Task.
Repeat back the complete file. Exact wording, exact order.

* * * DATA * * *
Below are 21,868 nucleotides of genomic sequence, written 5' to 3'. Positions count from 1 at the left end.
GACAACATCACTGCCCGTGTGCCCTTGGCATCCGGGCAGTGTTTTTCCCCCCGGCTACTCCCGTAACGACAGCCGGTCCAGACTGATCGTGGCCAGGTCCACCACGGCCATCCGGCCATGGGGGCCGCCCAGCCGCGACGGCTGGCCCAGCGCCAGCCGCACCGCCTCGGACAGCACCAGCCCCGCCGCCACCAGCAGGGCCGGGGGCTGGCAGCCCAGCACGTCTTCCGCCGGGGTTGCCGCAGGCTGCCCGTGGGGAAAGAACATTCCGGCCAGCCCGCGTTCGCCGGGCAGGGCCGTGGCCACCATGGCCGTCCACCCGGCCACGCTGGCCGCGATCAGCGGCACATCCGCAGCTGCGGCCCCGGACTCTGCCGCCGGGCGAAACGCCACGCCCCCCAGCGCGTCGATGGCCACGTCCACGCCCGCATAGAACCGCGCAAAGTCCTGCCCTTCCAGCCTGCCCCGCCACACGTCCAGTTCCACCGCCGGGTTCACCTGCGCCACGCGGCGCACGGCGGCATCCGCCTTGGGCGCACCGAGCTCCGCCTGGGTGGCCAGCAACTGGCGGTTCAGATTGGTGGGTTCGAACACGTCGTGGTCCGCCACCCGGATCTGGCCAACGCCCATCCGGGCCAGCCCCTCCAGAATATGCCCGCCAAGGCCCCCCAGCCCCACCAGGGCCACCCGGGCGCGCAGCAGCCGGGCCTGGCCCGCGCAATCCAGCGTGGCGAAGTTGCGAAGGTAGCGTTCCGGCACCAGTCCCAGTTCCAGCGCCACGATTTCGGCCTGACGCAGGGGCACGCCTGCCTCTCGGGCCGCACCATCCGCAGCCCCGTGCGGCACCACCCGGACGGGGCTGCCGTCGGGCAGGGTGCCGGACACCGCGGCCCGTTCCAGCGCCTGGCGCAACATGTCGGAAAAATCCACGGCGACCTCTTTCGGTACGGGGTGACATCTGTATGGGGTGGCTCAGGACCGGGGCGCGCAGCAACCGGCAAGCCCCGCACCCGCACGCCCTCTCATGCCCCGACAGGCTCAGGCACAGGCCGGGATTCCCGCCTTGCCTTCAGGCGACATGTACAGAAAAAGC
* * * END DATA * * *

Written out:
Below are 21,868 nucleotides of genomic sequence, written 5' to 3'. Positions count from 1 at the left end.
GACAACATCACTGCCCGTGTGCCCTTGGCATCCGGGCAGTGTTTTTCCCCCCGGCTACTCCCGTAACGACAGCCGGTCCAGACTGATCGTGGCCAGGTCCACCACGGCCATCCGGCCATGGGGGCCGCCCAGCCGCGACGGCTGGCCCAGCGCCAGCCGCACCGCCTCGGACAGCACCAGCCCCGCCGCCACCAGCAGGGCCGGGGGCTGGCAGCCCAGCACGTCTTCCGCCGGGGTTGCCGCAGGCTGCCCGTGGGGAAAGAACATTCCGGCCAGCCCGCGTTCGCCGGGCAGGGCCGTGGCCACCATGGCCGTCCACCCGGCCACGCTGGCCGCGATCAGCGGCACATCCGCAGCTGCGGCCCCGGACTCTGCCGCCGGGCGAAACGCCACGCCCCCCAGCGCGTCGATGGCCACGTCCACGCCCGCATAGAACCGCGCAAAGTCCTGCCCTTCCAGCCTGCCCCGCCACACGTCCAGTTCCACCGCCGGGTTCACCTGCGCCACGCGGCGCACGGCGGCATCCGCCTTGGGCGCACCGAGCTCCGCCTGGGTGGCCAGCAACTGGCGGTTCAGATTGGTGGGTTCGAACACGTCGTGGTCCGCCACCCGGATCTGGCCAACGCCCATCCGGGCCAGCCCCTCCAGAATATGCCCGCCAAGGCCCCCCAGCCCCACCAGGGCCACCCGGGCGCGCAGCAGCCGGGCCTGGCCCGCGCAATCCAGCGTGGCGAAGTTGCGAAGGTAGCGTTCCGGCACCAGTCCCAGTTCCAGCGCCACGATTTCGGCCTGACGCAGGGGCACGCCTGCCTCTCGGGCCGCACCATCCGCAGCCCCGTGCGGCACCACCCGGACGGGGCTGCCGTCGGGCAGGGTGCCGGACACCGCGGCCCGTTCCAGCGCCTGGCGCAACATGTCGGAAAAATCCACGGCGACCTCTTTCGGTACGGGGTGACATCTGTATGGGGTGGCTCAGGACCGGGGCGCGCAGCAACCGGCAAGCCCCGCACCCGCACGCCCTCTCATGCCCCGACAGGCTCAGGCACAGGCCGGGATTCCCGCCTTGCCTTCAGGCGACATGTACAGAAAAAGC